Singleton v. Select Specialty Hospital - Lexington, Inc. et al

Filing 63

MEMORANDUM OPINION & ORDER: 1) Dfts' 29 MOTION for Summary Judgment is GRANTED IN PART and DENIED IN PART; 2) Dfts' 23 , 27 , 28 Motions for Summary Judgment are GRANTED. Signed by Judge Joseph M. Hood on 1/27/2009.(SCD)cc: COR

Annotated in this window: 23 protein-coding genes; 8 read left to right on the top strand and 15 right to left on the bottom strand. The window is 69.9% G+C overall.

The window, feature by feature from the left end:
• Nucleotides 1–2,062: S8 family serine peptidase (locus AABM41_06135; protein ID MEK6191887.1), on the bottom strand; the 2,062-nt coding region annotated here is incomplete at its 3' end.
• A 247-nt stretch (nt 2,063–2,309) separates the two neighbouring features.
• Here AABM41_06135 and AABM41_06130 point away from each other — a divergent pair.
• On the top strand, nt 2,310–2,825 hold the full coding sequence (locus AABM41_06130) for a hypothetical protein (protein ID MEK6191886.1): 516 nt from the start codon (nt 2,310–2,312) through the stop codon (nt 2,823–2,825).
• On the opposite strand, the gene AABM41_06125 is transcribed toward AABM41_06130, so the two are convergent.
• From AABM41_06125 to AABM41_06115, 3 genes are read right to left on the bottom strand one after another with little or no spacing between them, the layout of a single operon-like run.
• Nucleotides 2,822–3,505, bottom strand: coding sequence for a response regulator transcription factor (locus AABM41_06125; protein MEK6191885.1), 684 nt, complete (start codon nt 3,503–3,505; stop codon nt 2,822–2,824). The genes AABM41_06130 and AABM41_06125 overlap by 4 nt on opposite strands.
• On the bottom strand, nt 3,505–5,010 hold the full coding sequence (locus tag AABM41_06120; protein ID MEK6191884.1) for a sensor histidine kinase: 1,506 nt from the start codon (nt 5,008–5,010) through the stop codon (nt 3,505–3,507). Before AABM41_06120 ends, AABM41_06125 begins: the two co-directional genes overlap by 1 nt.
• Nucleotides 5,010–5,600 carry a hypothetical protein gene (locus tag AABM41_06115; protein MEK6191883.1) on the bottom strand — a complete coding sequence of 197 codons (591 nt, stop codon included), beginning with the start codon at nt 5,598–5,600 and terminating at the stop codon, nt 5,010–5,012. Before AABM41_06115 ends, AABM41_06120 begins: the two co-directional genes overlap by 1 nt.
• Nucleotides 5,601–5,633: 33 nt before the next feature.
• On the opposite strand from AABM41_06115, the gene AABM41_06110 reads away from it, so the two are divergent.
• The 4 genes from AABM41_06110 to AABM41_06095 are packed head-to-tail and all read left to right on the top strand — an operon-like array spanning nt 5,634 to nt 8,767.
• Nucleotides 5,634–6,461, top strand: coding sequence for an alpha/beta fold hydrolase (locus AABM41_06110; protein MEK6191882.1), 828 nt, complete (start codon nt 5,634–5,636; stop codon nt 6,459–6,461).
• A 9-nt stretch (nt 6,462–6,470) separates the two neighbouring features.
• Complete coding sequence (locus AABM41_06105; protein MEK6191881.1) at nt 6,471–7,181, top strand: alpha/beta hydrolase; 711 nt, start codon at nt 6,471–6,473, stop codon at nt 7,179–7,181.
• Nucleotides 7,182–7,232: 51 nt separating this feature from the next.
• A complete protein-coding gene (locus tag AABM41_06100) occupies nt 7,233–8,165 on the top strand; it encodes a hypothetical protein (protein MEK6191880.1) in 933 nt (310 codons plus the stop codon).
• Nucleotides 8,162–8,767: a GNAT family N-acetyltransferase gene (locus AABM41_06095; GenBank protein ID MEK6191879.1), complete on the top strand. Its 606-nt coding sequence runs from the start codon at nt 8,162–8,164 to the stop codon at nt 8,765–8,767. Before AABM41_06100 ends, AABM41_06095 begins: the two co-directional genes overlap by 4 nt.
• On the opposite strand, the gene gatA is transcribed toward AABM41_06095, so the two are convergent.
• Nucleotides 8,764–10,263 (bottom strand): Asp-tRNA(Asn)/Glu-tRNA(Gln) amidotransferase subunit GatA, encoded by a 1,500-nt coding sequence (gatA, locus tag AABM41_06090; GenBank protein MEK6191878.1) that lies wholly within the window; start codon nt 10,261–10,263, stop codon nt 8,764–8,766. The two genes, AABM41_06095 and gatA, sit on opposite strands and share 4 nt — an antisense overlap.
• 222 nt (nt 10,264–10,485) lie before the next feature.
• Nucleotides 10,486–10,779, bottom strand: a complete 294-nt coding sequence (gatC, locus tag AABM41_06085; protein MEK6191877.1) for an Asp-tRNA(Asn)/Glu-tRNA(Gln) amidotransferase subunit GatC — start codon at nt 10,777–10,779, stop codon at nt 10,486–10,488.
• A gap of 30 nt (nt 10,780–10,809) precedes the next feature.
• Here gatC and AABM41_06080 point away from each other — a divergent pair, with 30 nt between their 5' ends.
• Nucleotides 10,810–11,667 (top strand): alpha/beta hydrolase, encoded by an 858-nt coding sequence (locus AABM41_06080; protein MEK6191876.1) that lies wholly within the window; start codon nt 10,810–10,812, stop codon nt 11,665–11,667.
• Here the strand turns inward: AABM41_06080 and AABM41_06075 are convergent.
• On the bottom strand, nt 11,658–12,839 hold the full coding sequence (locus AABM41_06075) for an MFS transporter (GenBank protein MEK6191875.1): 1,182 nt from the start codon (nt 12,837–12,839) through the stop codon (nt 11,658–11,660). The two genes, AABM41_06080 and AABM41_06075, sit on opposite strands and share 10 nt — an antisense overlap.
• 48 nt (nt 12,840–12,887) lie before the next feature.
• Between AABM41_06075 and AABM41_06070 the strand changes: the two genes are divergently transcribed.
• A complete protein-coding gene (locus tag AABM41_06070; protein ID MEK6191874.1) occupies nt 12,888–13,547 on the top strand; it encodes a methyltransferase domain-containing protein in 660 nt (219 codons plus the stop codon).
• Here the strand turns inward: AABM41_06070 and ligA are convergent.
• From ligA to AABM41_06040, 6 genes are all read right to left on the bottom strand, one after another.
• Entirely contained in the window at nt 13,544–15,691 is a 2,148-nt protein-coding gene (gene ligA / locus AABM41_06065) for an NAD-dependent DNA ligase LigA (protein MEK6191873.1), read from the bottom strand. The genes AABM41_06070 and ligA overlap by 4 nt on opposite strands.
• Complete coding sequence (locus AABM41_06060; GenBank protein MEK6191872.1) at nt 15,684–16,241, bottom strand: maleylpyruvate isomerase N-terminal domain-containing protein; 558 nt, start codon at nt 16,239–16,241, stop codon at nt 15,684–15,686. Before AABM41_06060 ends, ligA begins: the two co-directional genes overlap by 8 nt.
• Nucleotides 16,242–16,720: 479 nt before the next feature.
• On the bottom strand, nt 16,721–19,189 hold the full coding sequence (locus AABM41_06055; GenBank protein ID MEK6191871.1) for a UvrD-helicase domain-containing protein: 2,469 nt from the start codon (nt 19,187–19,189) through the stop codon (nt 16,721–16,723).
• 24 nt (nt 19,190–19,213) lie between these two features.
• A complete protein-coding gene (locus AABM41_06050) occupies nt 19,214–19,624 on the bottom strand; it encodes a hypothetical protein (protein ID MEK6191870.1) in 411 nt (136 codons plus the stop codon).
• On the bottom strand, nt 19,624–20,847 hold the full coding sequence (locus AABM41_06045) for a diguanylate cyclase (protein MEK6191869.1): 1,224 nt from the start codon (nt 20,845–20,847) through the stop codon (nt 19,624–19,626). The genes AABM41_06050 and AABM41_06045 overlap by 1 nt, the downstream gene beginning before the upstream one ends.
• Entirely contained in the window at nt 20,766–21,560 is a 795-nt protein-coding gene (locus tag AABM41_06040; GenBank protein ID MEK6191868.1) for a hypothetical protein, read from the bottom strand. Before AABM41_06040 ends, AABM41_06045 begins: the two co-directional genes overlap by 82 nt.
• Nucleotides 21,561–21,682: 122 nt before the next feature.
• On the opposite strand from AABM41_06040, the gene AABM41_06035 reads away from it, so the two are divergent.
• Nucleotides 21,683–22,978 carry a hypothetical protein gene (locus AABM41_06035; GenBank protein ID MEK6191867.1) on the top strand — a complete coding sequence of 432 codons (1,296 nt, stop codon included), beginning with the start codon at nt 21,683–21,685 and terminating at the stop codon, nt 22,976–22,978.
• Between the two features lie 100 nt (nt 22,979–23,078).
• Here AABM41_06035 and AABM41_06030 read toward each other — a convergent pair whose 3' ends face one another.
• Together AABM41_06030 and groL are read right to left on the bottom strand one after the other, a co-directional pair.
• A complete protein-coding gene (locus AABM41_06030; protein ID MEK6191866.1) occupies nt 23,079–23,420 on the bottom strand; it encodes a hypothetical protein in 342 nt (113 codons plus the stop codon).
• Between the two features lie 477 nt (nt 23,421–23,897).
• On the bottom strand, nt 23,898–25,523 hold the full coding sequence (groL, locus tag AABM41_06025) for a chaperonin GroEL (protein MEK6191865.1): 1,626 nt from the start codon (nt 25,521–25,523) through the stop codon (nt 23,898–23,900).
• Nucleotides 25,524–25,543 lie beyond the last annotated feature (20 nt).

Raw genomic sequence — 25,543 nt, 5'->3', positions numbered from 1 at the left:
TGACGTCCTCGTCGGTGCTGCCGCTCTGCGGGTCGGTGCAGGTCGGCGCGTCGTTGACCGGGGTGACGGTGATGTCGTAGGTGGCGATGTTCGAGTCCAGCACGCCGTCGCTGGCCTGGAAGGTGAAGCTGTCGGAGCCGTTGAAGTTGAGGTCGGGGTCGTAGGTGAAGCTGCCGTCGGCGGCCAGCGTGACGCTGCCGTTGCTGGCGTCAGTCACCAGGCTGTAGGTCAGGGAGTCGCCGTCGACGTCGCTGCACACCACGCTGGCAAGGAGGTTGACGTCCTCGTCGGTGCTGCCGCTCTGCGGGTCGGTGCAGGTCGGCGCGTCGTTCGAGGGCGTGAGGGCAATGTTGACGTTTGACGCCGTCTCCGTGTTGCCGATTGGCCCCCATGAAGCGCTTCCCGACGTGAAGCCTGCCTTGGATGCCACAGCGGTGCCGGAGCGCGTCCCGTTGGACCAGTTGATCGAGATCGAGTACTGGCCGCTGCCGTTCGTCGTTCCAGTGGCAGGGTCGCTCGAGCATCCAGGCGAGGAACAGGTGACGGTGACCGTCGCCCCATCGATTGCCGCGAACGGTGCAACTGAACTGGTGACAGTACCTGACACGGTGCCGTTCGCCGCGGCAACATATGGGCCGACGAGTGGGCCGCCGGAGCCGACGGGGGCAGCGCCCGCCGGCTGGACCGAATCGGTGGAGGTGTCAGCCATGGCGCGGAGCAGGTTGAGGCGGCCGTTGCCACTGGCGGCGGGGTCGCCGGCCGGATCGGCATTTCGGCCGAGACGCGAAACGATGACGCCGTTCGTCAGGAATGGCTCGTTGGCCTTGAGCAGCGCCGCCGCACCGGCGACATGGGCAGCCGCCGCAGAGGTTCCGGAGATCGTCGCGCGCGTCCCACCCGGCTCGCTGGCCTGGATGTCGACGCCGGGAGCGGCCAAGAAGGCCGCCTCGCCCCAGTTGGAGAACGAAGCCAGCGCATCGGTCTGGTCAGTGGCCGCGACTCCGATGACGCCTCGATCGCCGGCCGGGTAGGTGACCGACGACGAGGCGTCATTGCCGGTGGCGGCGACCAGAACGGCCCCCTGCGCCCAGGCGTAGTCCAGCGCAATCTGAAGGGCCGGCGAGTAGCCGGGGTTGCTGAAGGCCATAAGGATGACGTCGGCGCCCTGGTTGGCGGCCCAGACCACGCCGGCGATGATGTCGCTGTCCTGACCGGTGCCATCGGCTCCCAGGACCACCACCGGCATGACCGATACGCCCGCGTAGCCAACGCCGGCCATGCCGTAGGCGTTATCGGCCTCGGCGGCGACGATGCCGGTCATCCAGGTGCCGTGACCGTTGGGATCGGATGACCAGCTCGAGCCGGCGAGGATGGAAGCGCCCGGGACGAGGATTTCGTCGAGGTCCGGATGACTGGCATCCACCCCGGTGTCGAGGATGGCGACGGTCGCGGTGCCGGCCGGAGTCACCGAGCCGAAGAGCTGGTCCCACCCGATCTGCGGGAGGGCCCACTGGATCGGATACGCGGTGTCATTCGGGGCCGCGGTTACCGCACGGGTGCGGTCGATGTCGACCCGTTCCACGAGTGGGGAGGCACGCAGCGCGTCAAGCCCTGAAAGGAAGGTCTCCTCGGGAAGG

Download PDF